Identifying and assisting the impaired physician

Eugene V. Boisaubin, Ruth Levine

Research output: Contribution to journalArticle

96 Citations (Scopus)

Abstract

An impaired physician is one unable to fulfill professional or personal responsibilities because of psychiatric illness, alcoholism, or drug dependency. Current estimates are that approximately 15% of physicians will be impaired at some point in their careers. Although physicians may not have higher rates of impairment compared with other professionals, factors in their background, personality, and training may contribute and predispose them to drug abuse and mental illness, particularly depression. Many physicians possess a strong drive for achievement, exceptional conscientiousness, and an ability to deny personal problems. These attributes are advantageous for "success" in medicine; ironically, however, they may also predispose to impairment. Identifying impairment is often difficult because the manifestations are varied and physicians will typically suppress and deny any suggestion of a problem. Identification is essential because patient well-being may be at stake, and untreated impairment may result in loss of license, health problems, and even death. Fortunately, once identified and treated, physicians often do better in recovery than others and typically can return to a productive career and a satisfying personal and family life.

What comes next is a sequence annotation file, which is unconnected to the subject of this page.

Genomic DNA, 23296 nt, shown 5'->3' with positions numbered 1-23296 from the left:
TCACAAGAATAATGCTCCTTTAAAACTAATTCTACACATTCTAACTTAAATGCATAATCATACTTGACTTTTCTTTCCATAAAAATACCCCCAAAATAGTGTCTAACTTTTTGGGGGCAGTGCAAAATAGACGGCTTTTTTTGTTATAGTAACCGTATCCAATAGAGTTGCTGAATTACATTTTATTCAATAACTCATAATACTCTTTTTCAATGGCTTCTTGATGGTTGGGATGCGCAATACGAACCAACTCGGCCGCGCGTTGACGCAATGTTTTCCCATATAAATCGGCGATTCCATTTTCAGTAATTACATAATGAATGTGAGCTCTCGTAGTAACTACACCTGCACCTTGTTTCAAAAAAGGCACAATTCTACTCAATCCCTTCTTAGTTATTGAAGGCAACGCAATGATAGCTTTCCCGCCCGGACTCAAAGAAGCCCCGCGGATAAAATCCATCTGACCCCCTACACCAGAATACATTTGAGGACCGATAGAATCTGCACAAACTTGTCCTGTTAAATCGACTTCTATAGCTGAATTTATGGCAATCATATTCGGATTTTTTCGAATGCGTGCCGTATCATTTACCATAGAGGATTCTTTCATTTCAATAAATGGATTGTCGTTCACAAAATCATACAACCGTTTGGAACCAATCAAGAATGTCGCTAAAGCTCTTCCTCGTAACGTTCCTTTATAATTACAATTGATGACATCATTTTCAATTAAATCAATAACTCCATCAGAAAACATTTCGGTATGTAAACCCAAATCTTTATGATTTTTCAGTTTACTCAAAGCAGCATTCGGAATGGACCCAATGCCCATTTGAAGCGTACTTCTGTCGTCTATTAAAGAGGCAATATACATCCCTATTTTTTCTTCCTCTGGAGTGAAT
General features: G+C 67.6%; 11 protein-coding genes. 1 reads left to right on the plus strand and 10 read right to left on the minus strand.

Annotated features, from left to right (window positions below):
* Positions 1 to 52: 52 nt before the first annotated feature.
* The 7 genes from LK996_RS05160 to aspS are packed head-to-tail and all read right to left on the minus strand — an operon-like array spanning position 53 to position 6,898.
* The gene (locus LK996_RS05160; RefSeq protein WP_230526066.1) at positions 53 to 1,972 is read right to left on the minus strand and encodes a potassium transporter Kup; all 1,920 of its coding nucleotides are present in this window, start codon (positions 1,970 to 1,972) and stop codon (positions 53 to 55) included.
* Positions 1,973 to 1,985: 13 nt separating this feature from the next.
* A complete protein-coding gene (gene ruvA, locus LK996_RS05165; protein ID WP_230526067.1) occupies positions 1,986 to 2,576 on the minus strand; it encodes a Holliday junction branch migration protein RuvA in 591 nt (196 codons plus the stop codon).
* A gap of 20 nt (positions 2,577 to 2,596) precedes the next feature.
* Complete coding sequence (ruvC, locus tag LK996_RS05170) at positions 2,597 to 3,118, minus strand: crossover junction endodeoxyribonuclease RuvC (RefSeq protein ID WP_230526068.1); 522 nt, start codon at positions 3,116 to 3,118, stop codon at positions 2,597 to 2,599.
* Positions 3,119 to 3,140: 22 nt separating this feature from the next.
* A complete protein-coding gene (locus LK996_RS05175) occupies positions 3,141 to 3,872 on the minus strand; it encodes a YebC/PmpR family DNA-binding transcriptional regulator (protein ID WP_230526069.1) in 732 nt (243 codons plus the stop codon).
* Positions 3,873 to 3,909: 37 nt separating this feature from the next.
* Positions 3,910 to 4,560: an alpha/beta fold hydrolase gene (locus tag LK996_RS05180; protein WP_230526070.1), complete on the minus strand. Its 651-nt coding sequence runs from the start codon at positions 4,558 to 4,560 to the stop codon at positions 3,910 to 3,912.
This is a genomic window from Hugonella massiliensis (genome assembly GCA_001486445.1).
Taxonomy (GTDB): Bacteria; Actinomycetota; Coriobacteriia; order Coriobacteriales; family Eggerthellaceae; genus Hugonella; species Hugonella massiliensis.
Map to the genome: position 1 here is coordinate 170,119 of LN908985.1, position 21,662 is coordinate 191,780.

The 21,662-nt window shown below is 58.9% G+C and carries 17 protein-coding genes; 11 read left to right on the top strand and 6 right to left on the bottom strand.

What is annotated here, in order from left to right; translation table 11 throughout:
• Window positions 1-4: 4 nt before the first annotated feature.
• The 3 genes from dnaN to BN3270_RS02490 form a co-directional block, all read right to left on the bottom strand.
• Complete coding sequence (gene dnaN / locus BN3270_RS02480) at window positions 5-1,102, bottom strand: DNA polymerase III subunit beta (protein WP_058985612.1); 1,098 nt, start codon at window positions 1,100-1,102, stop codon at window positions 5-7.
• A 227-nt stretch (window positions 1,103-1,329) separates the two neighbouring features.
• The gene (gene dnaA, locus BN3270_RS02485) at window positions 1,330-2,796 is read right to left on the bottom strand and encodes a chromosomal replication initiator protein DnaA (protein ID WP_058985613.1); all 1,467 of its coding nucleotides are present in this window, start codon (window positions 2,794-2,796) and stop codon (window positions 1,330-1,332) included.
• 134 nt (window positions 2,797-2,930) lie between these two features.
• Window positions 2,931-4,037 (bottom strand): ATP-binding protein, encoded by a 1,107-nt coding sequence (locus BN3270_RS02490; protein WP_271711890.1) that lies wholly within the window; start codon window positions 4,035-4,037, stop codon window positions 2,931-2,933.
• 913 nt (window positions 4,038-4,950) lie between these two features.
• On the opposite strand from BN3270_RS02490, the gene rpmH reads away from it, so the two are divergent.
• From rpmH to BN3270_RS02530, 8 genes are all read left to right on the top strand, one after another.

Original languageEnglish (US)
Pages (from-to)31-36
Number of pages6
JournalAmerican Journal of the Medical Sciences
Volume322
Issue number1
StatePublished - 2001

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Physicians
Aptitude
Licensure
Alcoholism
Substance-Related Disorders
Psychiatry
Personality
Medicine
Depression
Health
Pharmaceutical Preparations

Keywords

  • Alcohol abuse
  • Depression
  • Impairment
  • Physician impairment
  • Substance abuse

ASJC Scopus subject areas

  • Medicine(all)

Cite this

Identifying and assisting the impaired physician. / Boisaubin, Eugene V.; Levine, Ruth.

In: American Journal of the Medical Sciences, Vol. 322, No. 1, 2001, p. 31-36.

Research output: Contribution to journalArticle

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